One of the more interesting research and writing projects I worked on earlier this year was a chapter for a forthcoming book through Westminster John Knox Press on videogames and digital cultures where I presented some thoughts on a techno theology of cybersociality, the interactions between human beings over the Internet and through other digital technologies and what this might say about an expression of human nature in relation to the sacred as well. While we usually take them for granted, I find the increasing presence of these technologies in our lives of great interest, and they provide a number of considerations worth reflecting on. Given this research interest I was pleased to hear of Surrogates, a science fiction film that dovetails with these areas, due for release on September 25.
The film, based on the graphic novel by Robert Venditti and Brett Weldele, presents a world not too far removed from ours in terms of digital and robotic technology wherein individuals are “plugged in” and interact with each other not through social networking Internet sites or avatars in digital worlds like Second Life, but through humanoid robots created by Virtual Self Industries. Much like we choose avatars today to represent our ideal digital selves, in Surrogates individuals can choose “perfect” robotic representations and feel whatever scenarios and fantasies their robotic surrogates experience. This leads to people spending most of their lives lived through their surrogates in a utopian world of pleasure without suffering and crime. Along the way someone hacks into the system and uses the surrogates to commit murder, the first seen in fifteen years. FBI agent Greer, played by Bruce Willis, launches an investigation into the crimes, only to uncover a conspiracy, and through the process comes to question what it means to be human and the human-robotic relationship.
Although the sci-fi premise and scenario of Surrogates might seem far removed from our own circumstances it may not really be the case. Consider our fascination with “pseudo-events,” the play revolution fueled by digital entertainment, and posthumanism. In his book The Image: A Guide to Pseudo-Events in America (Vintage, 1992), historian Daniel Boorstin argues that Americans live in an “age of contrivance” and that our public lives are filled with various “pseudo-events” or “artificial products” that simulate reality and which leave the individual who experiences the events or utilizes various products feeling as if they have experienced reality when in fact they have had their stereotypes confirmed by an encounter with the simulation. In addition to our experiences with pseudo-events, recall the great amounts of time we spend on play, particularly in the digital realm. Play is becoming an increasingly significant facet of life in those parts of the world where economic factors allow it to be so. This is particularly the case with the continued popularity of professional sports, and a new dimension of play has arisen with the increasing numbers of people spending time in various virtual worlds in cyberspace, such as Lineage, Gaia Online or Second Life. In his book Exodus to the Virtual World: How Online Fun is Changing Reality (Palgrave MacMillan, 2007), Edward Castronova believes a “fun revolution” is underway that will change the way in which we behave in the “real world.” He says that, “An understanding of fun will become integral to understanding why the real world is losing people [to virtual worlds], and what to do about it.” Finally, there are the discussions of transhumanism or posthumanism where the combination of robotics and human consciousness are seen as the next steps in human evolution and societal development. When the concepts of pseudo-identity, the large numbers of people spending great amounts of time in cyberspace or in other forms of digital entertainment, and posthumanism are taken together, it is not too much of a stretch to conceive of a future wherein people play or live their lives immersed in fantasy scenarios through robotic avatars as in Surrogates.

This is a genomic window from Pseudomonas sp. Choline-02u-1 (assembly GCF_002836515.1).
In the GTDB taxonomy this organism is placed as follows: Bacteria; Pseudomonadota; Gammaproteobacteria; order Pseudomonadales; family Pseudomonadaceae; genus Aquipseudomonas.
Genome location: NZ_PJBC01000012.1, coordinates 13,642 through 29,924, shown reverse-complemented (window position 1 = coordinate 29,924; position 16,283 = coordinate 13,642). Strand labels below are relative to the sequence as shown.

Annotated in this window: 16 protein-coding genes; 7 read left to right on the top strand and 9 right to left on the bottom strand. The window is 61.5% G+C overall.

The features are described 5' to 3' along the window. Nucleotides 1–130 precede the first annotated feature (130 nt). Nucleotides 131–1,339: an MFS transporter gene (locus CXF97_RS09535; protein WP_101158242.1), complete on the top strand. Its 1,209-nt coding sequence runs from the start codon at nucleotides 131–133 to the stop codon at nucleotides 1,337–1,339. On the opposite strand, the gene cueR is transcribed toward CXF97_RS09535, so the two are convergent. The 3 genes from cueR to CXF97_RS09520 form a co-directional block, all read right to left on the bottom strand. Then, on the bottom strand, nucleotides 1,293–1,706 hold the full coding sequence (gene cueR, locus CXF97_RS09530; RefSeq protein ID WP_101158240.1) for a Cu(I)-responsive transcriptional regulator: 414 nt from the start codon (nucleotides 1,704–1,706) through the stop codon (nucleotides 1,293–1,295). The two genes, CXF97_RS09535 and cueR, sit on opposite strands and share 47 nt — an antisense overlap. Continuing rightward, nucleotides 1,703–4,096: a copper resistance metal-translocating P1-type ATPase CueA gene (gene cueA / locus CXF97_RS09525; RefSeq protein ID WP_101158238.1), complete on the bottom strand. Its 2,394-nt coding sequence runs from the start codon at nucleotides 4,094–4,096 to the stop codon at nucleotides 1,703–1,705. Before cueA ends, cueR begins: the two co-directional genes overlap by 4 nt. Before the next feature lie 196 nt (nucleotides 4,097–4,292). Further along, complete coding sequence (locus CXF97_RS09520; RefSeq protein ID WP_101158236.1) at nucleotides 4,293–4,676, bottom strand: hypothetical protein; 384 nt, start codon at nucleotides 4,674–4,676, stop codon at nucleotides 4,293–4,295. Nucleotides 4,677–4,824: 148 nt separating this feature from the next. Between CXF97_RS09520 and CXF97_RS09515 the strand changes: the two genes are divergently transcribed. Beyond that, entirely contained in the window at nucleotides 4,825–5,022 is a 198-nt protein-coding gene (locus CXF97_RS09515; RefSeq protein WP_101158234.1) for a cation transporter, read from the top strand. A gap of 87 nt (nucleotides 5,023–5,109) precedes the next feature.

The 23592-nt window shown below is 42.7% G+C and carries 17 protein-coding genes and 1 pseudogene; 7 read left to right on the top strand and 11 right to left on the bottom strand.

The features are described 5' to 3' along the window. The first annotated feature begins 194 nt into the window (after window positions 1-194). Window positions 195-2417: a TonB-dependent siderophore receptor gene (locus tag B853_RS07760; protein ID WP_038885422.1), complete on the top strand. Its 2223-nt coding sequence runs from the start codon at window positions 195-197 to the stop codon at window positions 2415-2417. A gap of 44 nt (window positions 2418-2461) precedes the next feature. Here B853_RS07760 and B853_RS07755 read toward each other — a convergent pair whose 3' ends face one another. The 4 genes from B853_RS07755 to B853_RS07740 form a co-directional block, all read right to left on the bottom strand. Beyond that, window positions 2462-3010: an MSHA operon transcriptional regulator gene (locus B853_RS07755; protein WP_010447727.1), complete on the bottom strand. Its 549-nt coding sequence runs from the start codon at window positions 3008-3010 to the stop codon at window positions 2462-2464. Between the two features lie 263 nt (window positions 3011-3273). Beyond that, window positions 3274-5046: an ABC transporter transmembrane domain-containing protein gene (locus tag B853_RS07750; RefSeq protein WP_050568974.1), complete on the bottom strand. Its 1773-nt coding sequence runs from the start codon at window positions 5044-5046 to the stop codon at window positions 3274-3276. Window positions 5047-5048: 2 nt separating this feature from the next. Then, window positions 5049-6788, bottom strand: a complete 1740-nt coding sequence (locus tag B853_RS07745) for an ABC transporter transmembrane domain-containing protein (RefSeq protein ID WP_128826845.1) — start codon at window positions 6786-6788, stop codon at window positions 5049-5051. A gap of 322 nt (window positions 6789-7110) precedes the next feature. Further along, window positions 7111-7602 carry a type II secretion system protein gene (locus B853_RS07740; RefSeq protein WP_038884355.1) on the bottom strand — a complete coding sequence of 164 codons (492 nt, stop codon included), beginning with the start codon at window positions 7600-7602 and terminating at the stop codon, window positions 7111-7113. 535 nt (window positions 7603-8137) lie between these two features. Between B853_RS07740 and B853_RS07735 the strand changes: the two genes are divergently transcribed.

Given the subject matter, and advances in various digital and robotic technologies, perhaps this film will function as a combination of Westworld and the Blade Runner for the 21st century. In addition to the sci fi-thriller aspects of this film I am looking forward to the issues the film will raise as it touches on our deepening relationship with digital technologies, simulated and synthetic experiences, and concepts of virtual and “real world” identities as well as idealized selves. (On issues related to avatars and identity see Mark Stephen Meadows’s I, Avatar: The Culture and Consequences of Having a Second Life [New Riders Press, 2008].) I have added this movie to my growing list of fantastic cinema for the fall.